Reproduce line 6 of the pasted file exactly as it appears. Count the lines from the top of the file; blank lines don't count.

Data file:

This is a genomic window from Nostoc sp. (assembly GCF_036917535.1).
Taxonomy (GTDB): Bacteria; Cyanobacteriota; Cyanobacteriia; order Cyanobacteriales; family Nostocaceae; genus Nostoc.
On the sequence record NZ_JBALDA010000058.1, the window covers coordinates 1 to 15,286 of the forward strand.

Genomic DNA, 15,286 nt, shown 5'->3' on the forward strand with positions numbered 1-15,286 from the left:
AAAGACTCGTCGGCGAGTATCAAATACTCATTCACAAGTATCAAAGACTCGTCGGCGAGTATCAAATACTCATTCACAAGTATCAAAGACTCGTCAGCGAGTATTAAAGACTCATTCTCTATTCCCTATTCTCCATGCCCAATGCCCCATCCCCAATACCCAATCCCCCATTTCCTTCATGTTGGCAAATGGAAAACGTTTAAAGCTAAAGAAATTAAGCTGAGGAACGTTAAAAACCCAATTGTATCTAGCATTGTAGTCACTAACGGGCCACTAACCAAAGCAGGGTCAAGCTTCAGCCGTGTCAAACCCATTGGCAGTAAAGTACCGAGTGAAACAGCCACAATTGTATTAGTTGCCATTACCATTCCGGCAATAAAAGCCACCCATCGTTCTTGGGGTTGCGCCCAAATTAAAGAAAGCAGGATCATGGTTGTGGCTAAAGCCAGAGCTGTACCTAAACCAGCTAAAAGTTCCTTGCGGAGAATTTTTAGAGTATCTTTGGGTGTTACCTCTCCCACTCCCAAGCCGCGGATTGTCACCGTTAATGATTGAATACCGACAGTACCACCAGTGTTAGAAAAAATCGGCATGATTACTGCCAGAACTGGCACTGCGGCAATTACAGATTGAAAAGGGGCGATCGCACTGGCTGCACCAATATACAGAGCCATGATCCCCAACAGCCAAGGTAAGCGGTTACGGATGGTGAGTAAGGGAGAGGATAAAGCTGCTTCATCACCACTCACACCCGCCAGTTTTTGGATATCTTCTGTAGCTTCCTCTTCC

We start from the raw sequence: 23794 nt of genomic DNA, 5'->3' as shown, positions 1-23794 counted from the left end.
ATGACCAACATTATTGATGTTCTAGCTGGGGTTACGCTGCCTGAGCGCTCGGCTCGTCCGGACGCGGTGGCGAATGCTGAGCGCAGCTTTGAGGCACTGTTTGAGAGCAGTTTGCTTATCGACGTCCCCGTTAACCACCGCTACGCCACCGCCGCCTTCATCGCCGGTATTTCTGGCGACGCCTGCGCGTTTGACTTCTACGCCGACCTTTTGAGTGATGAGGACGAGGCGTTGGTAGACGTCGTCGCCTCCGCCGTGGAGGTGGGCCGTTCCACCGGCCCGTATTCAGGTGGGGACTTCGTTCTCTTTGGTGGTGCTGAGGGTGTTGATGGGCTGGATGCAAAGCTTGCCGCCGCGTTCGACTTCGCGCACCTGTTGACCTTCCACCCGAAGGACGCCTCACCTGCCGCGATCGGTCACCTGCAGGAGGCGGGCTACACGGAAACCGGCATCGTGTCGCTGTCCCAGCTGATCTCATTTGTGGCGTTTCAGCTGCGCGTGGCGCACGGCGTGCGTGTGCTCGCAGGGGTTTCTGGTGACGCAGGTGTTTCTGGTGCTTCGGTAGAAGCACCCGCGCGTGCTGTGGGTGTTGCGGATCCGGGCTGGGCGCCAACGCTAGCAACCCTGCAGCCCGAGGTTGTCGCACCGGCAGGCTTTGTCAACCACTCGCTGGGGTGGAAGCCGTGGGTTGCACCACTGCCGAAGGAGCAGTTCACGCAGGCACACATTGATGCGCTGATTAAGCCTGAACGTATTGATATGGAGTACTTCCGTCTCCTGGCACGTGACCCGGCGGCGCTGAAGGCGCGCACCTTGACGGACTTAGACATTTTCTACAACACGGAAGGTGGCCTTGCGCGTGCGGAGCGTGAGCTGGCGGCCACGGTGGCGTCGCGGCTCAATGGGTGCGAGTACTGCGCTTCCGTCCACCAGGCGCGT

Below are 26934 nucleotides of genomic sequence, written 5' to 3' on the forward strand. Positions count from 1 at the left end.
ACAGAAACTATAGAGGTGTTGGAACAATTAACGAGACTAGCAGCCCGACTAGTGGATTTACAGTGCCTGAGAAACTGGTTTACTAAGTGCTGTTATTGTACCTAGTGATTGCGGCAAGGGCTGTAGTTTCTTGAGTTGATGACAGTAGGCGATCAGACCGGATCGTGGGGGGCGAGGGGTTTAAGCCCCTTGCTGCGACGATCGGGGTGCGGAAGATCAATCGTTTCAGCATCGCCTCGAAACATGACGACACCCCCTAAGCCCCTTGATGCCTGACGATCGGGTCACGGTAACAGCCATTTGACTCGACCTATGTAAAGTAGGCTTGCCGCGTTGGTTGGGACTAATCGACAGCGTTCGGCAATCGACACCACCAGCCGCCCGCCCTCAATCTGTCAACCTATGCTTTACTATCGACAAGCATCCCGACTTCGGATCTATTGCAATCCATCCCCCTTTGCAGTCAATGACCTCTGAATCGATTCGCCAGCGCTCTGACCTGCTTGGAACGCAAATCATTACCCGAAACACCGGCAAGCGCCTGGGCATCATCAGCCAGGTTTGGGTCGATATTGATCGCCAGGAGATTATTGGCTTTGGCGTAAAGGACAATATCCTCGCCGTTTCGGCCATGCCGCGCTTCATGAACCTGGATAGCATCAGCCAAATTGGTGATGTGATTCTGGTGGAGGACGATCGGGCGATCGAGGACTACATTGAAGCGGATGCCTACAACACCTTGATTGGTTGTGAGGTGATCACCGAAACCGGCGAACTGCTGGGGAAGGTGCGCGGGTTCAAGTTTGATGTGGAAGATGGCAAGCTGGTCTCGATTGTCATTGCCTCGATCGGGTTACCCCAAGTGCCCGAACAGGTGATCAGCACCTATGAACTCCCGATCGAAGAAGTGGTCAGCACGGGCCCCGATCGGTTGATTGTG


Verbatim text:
We start from the raw sequence: 23794 nt of genomic DNA, 5'->3' as shown, positions 1-23794 counted from the left end.